Talk to your accountant; you might be able to have the store pay for the vehicle, and write it off as a business expense. But aside from advertising and picking up deliveries, you use it to sell comics and other merchandise. Like the Amazon Treasure Truck and food trucks, you'll use this vehicle to sell product locally and regionally.
Toss in a canopy tent for remote locations. Add a banner. A few tables and seats. Sandbags to keep it from blowing away. 

Where do you sell offsite? Flea markets. Book festivals. Street fairs. Highway yard sales which stretch for hundreds of miles. Local, regional, and national geek festivals.

Perhaps like the Treasure Truck, your store truck offers specials, quantity ordered cheap from the Diamond clearance lists!


Want a really crazy idea?
Just as Free Comic Book Day was inspired by Baskin-Robbins handing out free ice cream, why not appropriate the iconic Ice Cream truck business model and sell dollar comics from your Dollar Comics truck? Park it wherever kids and parents are likely to be. The beach. A county fair. The midnight screening of the latest blockbuster. The county sports complex, where Soccer Moms need to keep Geeky Stevies distracted while their daughters get their Hamm on.

If your store buys old comics (mine does, for thirty cents on the dollar value), segregate out the really worn copies and sell those for twenty-five cents. Maybe you've got some old Archie digests you can sell for $2.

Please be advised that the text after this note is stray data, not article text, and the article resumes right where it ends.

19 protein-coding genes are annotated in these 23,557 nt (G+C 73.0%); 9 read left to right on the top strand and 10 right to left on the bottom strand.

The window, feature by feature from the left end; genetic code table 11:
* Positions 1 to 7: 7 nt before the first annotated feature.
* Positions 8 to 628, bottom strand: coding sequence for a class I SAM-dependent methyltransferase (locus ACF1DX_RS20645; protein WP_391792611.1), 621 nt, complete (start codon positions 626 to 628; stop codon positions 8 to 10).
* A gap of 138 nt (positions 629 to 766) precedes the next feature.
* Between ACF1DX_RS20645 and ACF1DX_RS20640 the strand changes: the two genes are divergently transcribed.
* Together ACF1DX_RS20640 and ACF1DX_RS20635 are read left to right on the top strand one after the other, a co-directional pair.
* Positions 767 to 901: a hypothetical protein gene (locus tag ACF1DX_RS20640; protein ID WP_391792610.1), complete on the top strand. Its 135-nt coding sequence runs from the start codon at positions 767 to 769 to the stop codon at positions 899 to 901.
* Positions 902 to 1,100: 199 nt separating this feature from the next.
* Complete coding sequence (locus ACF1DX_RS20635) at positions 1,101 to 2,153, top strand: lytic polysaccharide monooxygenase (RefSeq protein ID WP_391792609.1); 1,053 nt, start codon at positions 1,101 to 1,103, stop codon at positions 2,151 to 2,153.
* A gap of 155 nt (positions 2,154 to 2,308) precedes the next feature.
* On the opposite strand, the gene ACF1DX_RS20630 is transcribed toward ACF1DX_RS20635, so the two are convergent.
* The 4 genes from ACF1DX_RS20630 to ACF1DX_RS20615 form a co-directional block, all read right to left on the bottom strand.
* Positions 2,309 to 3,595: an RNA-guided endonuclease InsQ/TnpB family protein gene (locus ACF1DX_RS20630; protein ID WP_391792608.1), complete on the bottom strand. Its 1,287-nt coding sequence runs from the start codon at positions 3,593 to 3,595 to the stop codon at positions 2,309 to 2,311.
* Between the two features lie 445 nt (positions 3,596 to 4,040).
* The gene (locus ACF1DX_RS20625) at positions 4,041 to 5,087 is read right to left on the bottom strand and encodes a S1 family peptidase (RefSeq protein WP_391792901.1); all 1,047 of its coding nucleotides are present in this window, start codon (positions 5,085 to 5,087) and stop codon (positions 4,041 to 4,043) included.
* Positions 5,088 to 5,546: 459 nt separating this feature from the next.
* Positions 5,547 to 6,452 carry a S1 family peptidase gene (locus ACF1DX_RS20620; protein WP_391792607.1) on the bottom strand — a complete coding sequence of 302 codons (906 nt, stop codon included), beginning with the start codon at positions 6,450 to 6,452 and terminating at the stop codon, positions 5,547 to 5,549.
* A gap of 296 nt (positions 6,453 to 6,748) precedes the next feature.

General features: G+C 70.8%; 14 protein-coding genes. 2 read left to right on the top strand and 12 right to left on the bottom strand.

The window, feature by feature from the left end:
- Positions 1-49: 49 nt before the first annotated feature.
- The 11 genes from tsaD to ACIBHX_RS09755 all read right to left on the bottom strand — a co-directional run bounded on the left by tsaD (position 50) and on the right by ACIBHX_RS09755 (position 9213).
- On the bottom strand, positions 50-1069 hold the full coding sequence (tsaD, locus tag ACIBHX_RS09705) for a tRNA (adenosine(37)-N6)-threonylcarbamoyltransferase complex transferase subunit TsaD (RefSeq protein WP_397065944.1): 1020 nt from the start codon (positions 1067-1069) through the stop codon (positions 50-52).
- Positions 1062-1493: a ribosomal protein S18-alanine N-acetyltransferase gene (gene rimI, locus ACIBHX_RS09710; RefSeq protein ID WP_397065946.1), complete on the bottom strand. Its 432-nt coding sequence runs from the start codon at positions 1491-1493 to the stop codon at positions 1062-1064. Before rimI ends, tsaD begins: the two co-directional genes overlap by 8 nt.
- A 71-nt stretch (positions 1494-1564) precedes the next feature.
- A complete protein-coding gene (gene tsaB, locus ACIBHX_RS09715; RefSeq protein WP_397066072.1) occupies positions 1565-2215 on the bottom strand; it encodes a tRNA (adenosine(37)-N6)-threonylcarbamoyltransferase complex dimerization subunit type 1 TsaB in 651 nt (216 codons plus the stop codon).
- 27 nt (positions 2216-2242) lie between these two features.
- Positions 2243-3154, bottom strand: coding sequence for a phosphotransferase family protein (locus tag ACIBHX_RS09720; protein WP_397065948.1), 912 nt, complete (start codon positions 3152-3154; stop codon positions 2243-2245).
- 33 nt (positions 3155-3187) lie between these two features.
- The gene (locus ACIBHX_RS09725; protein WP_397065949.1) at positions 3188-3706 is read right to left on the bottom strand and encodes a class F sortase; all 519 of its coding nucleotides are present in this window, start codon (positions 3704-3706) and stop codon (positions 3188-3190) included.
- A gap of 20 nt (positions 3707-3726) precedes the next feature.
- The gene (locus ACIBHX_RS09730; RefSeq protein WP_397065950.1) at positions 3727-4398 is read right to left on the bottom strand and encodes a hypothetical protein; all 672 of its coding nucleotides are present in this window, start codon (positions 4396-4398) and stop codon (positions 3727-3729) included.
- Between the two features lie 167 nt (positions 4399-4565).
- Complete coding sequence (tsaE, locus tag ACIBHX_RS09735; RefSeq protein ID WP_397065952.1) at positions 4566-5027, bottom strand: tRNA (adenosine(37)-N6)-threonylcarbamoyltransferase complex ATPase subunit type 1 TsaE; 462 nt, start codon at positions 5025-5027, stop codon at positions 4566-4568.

I'm not saying you need someone to drive around neighborhoods constantly, but if you've got enough stock (and Marvel and DC are distributing new dollar titles every month), why not?

Websites

This is more difficult (otherwise more stores would have more robust sites).

At a bare minimum, retailers should have a basic website listing store locations (with a "get directions" button that redirects to Google Maps), hours, events, exterior and interior photos, social media links, and all the ways to contact the store. Ideally, the store has figured out a way to sell merchandise.

BARE MINIMUM: update your Yelp, Google Maps, and other "phone directory" listings online.

For the past five years or so, I have had this idea on how comics shops could set up an e-commerce website that would be unique to the store, but offer a wide range of merchandise without a lot of hassle.
 
If only there was a giant warehouse of comics merchandise that could fulfill orders, just like Amazon does?
 

  • Diamond runs the servers, the IT, all the internet stuff that stores really do not have the time or money to maintain.